Describe a successful classroom teaching tactic that you have used and that could be replicated by other instructors.
The Mastery Quiz
Article first published online: 7 JAN 2009
© 2009 The Author. Journal compilation © 2009 Blackwell Publishing Ltd
Teaching Theology & Religion
Volume 12, Issue 1, page 53, January 2009
How to Cite
Shaffer, P. (2009), The Mastery Quiz. Teaching Theology & Religion, 12: 53. doi: 10.1111/j.1467-9647.2008.00482.x
- Issue published online: 7 JAN 2009
- Article first published online: 7 JAN 2009
The mastery quiz is a study tool I have built into lectures in my introductory courses of thirty-five to forty students. The effectiveness of lecture depends on students taking good notes. Too many times I've discovered, through class discussion or students' responses on exam questions, that they have not understood material I've covered in lecture. I have been surprised and dismayed to see what students have written in their notes and what they claim I have said in my lecture. I began using the mastery quiz to improve students' note-taking.
The pedagogical purpose:
The mastery quiz serves two purposes. First, it is a study tool that builds review into the lecture. The quizzes provide an opportunity for students to review and correct their lecture notes before they leave the classroom. Secondly, the quiz makes metacognition public. It provides a format in which students can think about, and even talk about, their thinking and their note-taking.
Description of the strategy:
The mastery quizzes are brief, usually six to eight questions, and directly follow about twenty minutes of lecture. The quizzes are not collected or graded. Students work together in pairs or small groups to review their lecture notes and respond to the quiz questions. As they work, I make myself available to answer questions. I ask, “Is there anything you're not finding in your notes, anything you don't understand?” In the process of responding to the quiz questions, students compare their lecture notes with those of their classmates and thus become more aware of their own note-taking. As students talk in groups I often hear “Why don't I have that in my notes?” or “I have it written down differently than you do.”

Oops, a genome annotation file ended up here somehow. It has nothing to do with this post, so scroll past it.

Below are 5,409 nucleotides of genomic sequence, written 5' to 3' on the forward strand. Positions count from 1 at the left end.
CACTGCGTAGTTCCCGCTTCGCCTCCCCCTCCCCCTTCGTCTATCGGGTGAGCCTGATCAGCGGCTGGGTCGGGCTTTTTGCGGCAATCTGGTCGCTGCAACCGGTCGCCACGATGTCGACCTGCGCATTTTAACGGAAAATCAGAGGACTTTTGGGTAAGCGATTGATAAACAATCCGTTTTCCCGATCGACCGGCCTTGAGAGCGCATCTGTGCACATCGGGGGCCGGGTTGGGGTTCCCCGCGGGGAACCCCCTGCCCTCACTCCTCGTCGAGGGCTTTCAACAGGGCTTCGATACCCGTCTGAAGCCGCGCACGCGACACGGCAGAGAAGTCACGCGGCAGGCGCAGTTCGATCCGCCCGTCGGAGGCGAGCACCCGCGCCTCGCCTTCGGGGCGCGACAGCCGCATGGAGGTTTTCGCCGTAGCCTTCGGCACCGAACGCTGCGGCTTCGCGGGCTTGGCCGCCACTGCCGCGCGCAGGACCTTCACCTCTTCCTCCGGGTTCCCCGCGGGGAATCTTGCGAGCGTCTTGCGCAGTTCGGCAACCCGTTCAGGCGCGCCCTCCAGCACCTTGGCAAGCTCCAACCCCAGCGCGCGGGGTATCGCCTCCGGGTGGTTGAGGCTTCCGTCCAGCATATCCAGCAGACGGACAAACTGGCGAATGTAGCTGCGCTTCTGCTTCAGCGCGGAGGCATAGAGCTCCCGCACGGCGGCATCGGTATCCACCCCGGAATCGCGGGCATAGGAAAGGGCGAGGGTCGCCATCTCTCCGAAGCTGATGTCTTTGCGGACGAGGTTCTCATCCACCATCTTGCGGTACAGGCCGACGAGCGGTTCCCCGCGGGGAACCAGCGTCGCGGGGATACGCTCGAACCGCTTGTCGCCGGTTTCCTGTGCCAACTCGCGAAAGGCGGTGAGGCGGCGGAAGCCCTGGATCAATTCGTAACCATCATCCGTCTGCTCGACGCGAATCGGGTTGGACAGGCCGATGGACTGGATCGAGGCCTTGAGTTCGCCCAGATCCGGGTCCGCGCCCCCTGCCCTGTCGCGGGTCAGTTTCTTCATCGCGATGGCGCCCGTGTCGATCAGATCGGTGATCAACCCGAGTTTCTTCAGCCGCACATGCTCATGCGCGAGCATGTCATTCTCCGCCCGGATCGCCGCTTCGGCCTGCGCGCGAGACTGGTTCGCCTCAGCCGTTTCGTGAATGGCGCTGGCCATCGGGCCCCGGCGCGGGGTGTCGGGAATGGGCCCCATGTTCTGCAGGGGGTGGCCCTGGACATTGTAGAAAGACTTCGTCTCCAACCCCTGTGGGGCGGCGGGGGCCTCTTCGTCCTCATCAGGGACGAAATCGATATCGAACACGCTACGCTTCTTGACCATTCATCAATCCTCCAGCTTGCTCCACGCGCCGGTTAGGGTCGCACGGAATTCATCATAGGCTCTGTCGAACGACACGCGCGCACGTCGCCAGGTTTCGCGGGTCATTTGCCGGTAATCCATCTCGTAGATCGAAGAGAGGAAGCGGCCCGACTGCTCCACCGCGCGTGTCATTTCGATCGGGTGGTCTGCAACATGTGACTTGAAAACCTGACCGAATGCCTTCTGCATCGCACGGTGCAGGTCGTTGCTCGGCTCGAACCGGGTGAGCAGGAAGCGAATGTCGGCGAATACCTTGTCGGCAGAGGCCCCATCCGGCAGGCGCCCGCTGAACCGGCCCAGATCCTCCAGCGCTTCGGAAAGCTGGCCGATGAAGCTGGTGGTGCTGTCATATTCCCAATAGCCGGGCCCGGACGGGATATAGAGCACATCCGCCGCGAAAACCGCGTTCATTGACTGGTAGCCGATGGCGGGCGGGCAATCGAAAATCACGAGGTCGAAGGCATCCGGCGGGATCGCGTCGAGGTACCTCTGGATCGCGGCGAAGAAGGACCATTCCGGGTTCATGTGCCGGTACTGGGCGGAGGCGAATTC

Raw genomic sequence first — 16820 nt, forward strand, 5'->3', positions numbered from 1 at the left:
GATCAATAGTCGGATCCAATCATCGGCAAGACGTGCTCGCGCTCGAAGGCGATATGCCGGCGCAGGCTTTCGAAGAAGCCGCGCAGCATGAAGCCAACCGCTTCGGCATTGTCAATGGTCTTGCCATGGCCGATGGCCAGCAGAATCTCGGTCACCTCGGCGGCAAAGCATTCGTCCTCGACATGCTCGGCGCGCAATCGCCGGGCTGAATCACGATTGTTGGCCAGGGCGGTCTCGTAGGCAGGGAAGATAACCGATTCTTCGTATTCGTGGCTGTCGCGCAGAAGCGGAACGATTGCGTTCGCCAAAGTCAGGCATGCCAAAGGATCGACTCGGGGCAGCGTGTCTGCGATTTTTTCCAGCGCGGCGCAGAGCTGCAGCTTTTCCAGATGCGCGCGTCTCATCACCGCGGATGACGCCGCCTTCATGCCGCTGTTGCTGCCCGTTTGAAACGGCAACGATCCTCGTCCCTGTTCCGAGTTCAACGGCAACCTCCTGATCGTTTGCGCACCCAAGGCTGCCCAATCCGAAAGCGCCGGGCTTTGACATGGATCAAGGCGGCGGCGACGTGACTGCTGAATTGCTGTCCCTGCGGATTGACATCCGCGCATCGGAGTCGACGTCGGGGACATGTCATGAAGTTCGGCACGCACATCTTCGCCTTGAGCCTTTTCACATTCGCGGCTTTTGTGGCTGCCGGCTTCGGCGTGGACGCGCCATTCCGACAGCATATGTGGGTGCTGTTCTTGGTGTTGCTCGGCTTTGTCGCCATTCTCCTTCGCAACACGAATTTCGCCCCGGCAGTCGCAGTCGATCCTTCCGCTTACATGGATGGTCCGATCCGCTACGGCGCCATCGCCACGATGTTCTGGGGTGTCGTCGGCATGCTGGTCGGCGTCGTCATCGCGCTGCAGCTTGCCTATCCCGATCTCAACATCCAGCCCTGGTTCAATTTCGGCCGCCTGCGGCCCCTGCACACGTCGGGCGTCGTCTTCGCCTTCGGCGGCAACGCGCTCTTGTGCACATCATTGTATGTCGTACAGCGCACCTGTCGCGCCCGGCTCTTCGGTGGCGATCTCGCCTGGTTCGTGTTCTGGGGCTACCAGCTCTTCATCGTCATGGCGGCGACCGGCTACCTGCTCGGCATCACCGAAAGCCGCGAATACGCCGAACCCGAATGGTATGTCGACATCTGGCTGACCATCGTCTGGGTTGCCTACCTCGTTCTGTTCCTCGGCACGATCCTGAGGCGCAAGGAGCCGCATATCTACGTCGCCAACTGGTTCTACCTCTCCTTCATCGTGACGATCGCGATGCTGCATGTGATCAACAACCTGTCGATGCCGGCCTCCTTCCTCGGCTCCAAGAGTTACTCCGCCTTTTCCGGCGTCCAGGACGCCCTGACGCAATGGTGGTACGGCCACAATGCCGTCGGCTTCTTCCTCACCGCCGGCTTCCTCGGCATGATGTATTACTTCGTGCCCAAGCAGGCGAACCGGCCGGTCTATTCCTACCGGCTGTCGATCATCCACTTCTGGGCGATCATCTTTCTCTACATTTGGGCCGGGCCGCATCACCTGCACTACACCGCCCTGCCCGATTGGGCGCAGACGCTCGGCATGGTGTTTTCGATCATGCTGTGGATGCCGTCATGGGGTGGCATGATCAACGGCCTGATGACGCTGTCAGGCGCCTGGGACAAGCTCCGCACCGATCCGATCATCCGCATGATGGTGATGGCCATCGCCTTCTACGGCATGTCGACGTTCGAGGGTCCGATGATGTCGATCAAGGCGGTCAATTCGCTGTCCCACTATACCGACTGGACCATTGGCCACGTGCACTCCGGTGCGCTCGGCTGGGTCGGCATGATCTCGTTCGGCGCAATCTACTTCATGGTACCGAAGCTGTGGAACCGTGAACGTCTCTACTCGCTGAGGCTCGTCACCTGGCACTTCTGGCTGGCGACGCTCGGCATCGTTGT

Why it is effective:
The effect of the mastery quiz is three-fold. First, students report improved note taking. Students like the quizzes, which they call “note review,” or “lecture review.” They comment that the quizzes “keep them on their toes” during class; knowing that their classmates will be seeing their lecture notes is very motivating. Second, since I began using the mastery quizzes I have seen a significant improvement in test scores. Lastly, seeing the quiz questions serves as a personal reminder. If I neglect to cover a point, we stop and cover it immediately. If I think a point is clear, quiz responses will tell me if I was as clear as mud – and we go over it again. The mastery quiz, then, is a quick and easy way to help students become better note-takers and to make lecture a more effective teaching technique.